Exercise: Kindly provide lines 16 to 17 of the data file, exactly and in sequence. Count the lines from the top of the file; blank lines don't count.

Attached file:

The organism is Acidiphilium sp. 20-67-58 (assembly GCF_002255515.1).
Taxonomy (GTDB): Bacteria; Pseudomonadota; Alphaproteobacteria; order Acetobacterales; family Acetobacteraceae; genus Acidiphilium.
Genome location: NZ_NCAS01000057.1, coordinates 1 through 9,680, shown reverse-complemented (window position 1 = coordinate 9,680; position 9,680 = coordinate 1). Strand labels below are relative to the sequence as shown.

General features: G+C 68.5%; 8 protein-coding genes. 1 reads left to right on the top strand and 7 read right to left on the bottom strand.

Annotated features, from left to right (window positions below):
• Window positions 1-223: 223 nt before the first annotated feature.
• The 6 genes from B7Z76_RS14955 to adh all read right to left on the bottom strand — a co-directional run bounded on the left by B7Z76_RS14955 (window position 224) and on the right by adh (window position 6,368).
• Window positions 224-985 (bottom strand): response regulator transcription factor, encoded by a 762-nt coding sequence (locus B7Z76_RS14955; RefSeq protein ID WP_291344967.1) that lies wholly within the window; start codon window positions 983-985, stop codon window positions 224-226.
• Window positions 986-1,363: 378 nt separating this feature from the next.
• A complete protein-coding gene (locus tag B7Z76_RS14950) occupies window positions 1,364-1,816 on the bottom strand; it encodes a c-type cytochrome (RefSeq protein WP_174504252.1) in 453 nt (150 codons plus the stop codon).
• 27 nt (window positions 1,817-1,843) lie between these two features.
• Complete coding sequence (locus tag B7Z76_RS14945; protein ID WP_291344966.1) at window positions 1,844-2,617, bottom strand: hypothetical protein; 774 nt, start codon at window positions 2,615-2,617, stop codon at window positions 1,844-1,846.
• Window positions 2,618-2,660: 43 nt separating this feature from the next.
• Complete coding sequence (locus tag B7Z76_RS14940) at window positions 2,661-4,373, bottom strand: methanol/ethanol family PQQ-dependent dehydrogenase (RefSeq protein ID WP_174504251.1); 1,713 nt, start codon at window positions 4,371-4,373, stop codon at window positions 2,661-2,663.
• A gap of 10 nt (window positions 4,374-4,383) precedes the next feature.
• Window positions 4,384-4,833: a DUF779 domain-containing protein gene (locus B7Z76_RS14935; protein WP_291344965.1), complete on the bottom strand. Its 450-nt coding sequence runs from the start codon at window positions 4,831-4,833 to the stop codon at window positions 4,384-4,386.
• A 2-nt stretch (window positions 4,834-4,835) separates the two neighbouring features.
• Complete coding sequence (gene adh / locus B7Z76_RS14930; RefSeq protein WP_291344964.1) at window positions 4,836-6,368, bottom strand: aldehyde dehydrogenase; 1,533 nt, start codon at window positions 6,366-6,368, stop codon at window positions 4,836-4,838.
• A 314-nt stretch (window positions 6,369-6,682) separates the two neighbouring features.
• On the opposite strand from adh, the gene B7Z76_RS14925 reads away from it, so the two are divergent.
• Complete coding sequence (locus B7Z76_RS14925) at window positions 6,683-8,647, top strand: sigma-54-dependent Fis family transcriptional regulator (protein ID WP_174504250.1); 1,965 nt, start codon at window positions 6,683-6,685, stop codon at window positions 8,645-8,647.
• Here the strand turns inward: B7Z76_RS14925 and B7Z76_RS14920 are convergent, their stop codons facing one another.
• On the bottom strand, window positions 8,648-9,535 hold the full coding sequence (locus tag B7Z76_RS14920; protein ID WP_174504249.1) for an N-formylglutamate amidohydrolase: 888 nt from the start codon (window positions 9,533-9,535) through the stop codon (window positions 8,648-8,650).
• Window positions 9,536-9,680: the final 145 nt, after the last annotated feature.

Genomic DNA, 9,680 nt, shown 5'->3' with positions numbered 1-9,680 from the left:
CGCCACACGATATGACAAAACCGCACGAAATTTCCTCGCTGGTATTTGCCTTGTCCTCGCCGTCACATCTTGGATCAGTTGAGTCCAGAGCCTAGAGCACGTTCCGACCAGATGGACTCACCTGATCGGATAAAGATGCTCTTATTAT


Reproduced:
• Window positions 4,384-4,833: a DUF779 domain-containing protein gene (locus B7Z76_RS14935; protein WP_291344965.1), complete on the bottom strand. Its 450-nt coding sequence runs from the start codon at window positions 4,831-4,833 to the stop codon at window positions 4,384-4,386.
• A 2-nt stretch (window positions 4,834-4,835) separates the two neighbouring features.